Visa status of 700 wealthy oligarchs to be reviewed following nerve agent attack

(Friday, 11th May 2018)

The Express online (express.co.uk) reports that up to 700 wealthy Russians living in Britain could be forced out of the country.

Before Amber Rudd’s resignation as Home Secretary at the end of April, she announced that Home Office officials are planning to launch investigations as to how they were allowed to settle in the UK.

Following the diplomatic row caused by the poisoning of Sergei and Yulia Skripal in Salisbury in March, relations between the UK and Russia have been at one of the lowest points since the end of the Cold War. As a result, the presence and activities of wealthy oligarchs in the UK, and London in particular, has come under scrutiny. Concerns about sources of their wealth have been around for many years, but following the Salisbury incident, many more politicians have gone on record to express these concerns even more vocally than before.

Estimates reveal that prominent Russians with ties to the Putin government own British properties worth nearly £1.1 billion, mostly in and around London. The true figure may well be much more because investors often take advantage of offshore centres and the secrecy they provide.

At the end of January this year, new legislation or Unexplained Wealth Orders (UWOs) came in to force. They are designed as a new investigative power to help law enforcement take action against corrupt assets. Up until now, it has been particularly difficult to act where there is no realistic prospect of co-operation or conviction in the country of origin, but there are sufficient grounds for suspicion that an asset has been acquired with the proceeds of corruption. As the whole focus of wealthy criminals has been to hide or launder their assets, obtaining enough proof to successfully prosecute a case for civil recovery is tremendously difficult.

Vince Cable, leader of the Liberal Democrats, said “The prime minister must demand these oligarchs, who surely must be considered politically exposed persons, explain in writing, with detailed documentation, just how they obtained their fortunes. If the answers are not forthcoming or are unsatisfactory, then authorities must seize their assets as a matter of urgency”.

Speaking in the House of Commons, he gave the example of Igor Shuvalov, the former Russian deputy prime minister, who owns flats in London, bought in 2014 for £11.4m by a company that Russian anti-corruption campaigners claim he owns. An official declaration at the time of purchase said Shuvalov’s salary amounted to £112,000.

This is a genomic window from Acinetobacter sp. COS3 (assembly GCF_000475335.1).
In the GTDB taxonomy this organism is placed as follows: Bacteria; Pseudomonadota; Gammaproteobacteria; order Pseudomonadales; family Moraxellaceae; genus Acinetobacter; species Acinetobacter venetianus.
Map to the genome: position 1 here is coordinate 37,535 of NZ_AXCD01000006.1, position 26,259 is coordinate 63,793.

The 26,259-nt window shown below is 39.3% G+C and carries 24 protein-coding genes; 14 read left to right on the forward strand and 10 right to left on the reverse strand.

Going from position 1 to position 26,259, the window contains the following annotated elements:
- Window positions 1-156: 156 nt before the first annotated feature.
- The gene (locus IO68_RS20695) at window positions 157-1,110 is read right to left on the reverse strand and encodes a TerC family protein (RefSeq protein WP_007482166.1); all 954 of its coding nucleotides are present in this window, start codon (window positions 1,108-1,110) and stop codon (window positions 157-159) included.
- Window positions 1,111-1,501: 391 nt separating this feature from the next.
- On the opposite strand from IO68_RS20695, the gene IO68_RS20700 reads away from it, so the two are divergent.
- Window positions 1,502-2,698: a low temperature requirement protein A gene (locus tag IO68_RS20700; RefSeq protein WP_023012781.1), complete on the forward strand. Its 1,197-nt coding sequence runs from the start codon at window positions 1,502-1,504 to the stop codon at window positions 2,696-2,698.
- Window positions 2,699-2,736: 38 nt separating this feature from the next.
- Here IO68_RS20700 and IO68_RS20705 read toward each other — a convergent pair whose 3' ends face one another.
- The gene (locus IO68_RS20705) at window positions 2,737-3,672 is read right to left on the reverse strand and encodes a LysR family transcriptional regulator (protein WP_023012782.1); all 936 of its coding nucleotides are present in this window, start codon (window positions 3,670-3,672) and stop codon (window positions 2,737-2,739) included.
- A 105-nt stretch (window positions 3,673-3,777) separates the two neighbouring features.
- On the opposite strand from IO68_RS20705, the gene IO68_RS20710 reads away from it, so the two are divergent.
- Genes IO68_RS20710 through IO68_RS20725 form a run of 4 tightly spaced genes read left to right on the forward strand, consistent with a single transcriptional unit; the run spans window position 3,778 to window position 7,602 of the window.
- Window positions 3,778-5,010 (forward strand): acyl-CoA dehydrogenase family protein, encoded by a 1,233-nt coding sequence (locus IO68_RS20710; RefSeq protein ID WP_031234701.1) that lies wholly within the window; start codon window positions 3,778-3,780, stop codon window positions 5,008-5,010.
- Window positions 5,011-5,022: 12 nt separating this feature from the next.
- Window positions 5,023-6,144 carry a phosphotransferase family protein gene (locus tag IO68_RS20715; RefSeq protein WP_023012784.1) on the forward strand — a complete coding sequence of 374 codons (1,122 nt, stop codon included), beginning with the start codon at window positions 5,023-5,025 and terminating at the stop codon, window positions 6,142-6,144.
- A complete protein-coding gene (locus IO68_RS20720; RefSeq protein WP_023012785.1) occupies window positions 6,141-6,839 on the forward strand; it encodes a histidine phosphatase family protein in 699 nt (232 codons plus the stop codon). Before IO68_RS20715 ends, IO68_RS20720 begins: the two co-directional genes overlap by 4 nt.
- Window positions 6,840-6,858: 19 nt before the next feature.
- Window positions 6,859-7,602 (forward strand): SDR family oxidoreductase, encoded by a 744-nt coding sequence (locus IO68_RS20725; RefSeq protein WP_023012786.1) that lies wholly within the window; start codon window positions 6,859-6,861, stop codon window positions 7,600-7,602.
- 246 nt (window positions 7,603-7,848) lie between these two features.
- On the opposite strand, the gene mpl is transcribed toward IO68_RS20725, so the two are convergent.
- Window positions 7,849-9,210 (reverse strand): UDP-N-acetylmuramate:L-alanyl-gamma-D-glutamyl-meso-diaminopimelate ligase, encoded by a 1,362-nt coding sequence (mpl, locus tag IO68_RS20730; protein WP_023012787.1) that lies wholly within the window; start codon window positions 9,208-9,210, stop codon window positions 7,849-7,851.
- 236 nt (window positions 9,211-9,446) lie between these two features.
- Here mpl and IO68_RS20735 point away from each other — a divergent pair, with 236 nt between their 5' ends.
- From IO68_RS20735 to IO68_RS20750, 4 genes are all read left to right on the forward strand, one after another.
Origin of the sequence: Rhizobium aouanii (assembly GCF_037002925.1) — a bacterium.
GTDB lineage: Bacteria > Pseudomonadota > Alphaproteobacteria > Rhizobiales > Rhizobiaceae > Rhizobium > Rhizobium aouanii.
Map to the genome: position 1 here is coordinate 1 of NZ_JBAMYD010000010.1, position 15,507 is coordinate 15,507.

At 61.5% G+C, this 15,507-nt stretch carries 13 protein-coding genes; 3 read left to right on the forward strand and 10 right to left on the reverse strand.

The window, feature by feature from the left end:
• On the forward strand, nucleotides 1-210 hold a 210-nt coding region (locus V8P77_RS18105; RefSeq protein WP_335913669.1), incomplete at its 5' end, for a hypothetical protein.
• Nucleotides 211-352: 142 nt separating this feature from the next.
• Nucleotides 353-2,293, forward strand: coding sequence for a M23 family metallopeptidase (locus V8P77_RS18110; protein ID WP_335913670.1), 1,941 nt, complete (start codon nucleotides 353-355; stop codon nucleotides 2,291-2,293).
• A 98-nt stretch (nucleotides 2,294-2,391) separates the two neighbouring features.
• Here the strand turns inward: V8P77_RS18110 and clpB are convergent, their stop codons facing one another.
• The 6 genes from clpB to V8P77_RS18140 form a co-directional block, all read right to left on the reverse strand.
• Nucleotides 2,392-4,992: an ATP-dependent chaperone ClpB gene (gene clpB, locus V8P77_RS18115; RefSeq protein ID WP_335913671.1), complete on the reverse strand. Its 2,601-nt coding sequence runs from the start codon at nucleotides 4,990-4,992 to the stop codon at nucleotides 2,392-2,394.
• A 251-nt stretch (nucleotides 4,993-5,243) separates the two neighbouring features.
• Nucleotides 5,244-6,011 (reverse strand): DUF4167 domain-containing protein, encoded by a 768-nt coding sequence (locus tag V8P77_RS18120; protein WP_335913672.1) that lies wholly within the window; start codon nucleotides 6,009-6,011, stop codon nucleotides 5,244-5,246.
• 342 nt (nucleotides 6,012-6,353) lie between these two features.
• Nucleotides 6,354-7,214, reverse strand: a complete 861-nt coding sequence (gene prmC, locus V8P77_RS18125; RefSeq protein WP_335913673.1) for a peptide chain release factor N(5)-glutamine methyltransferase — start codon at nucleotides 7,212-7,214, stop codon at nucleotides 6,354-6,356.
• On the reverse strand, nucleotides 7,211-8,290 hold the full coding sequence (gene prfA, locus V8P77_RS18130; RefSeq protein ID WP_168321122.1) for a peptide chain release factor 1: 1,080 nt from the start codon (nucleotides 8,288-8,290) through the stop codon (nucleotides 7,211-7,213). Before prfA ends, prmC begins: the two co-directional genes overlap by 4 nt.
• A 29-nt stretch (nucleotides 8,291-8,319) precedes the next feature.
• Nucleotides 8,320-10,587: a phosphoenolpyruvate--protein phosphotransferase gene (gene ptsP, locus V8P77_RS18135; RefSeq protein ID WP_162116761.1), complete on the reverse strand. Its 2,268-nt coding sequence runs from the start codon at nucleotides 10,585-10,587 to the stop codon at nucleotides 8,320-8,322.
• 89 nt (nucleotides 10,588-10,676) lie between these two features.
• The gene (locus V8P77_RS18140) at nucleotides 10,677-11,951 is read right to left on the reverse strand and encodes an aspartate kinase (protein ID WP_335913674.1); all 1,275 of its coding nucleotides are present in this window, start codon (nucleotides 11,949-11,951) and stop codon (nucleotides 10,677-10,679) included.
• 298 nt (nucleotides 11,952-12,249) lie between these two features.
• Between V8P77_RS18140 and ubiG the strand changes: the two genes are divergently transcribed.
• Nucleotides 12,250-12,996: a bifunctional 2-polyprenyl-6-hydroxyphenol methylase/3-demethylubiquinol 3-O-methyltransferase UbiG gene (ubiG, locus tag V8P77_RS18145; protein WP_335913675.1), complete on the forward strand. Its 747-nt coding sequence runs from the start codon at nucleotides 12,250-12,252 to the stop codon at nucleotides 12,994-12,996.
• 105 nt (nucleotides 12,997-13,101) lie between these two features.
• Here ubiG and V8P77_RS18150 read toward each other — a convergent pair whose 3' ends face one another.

John McDonnell, the Labour shadow chancellor, said it was important to “hit the Russian elite in the wallet” and said the Labour party “will call time on global elites like the Russian oligarchs, who are essentially fleecing the Russian people and using our financial sector to hide their ill-gotten gains”.

The government is expected to push forward so-called Magnitsky anti-corruption measures – named after the late whistleblower Sergei Magnitsky and the subsequent Magnitsky Act, introduced in the US in 2012. It is expected that the government will introduce new powers that could ban potentially corrupt figures from entering the UK.

Russians have typically applied for a Tier 1 (Investor) visa, which is awarded to those investing £2m or more in the UK. The government tightened rules on the Tier 1 scheme in 2015 when it introduced enhanced checks on how those applying.

Confirming the review, Ms Rudd stated: “I’ve asked to look at a cohort of previous ones, to see if there’s a decision that needs to be taken”. She said that applications had fallen 86% since the reform of the visa rules and said she had asked officials to look at awards of Tier 1 visas made “over the last few years”.

From 6 April 2018, the Tier 1 (General) category has been closed to all settlement applications.

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